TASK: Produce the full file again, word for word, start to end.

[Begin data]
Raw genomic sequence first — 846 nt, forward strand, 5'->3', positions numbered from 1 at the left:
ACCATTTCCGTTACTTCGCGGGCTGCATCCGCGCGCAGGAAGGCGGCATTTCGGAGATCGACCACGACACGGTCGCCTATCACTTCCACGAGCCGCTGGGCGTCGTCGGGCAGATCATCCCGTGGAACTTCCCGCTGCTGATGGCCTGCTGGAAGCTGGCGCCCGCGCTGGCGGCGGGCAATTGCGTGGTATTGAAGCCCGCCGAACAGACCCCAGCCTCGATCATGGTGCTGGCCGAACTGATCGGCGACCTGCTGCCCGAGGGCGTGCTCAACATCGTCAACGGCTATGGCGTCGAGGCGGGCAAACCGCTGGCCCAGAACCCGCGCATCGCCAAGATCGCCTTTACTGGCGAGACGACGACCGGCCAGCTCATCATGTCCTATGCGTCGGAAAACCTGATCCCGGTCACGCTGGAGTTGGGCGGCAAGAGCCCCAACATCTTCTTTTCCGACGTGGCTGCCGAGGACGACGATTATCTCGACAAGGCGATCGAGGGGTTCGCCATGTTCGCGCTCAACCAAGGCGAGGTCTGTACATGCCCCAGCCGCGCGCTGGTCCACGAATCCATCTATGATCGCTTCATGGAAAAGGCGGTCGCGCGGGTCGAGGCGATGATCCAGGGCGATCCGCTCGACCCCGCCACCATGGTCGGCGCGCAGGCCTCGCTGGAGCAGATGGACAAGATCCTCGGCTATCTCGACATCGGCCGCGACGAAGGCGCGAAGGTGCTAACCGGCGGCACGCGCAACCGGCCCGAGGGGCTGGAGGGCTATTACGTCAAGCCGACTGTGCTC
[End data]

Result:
Raw genomic sequence first — 846 nt, forward strand, 5'->3', positions numbered from 1 at the left:
ACCATTTCCGTTACTTCGCGGGCTGCATCCGCGCGCAGGAAGGCGGCATTTCGGAGATCGACCACGACACGGTCGCCTATCACTTCCACGAGCCGCTGGGCGTCGTCGGGCAGATCATCCCGTGGAACTTCCCGCTGCTGATGGCCTGCTGGAAGCTGGCGCCCGCGCTGGCGGCGGGCAATTGCGTGGTATTGAAGCCCGCCGAACAGACCCCAGCCTCGATCATGGTGCTGGCCGAACTGATCGGCGACCTGCTGCCCGAGGGCGTGCTCAACATCGTCAACGGCTATGGCGTCGAGGCGGGCAAACCGCTGGCCCAGAACCCGCGCATCGCCAAGATCGCCTTTACTGGCGAGACGACGACCGGCCAGCTCATCATGTCCTATGCGTCGGAAAACCTGATCCCGGTCACGCTGGAGTTGGGCGGCAAGAGCCCCAACATCTTCTTTTCCGACGTGGCTGCCGAGGACGACGATTATCTCGACAAGGCGATCGAGGGGTTCGCCATGTTCGCGCTCAACCAAGGCGAGGTCTGTACATGCCCCAGCCGCGCGCTGGTCCACGAATCCATCTATGATCGCTTCATGGAAAAGGCGGTCGCGCGGGTCGAGGCGATGATCCAGGGCGATCCGCTCGACCCCGCCACCATGGTCGGCGCGCAGGCCTCGCTGGAGCAGATGGACAAGATCCTCGGCTATCTCGACATCGGCCGCGACGAAGGCGCGAAGGTGCTAACCGGCGGCACGCGCAACCGGCCCGAGGGGCTGGAGGGCTATTACGTCAAGCCGACTGTGCTC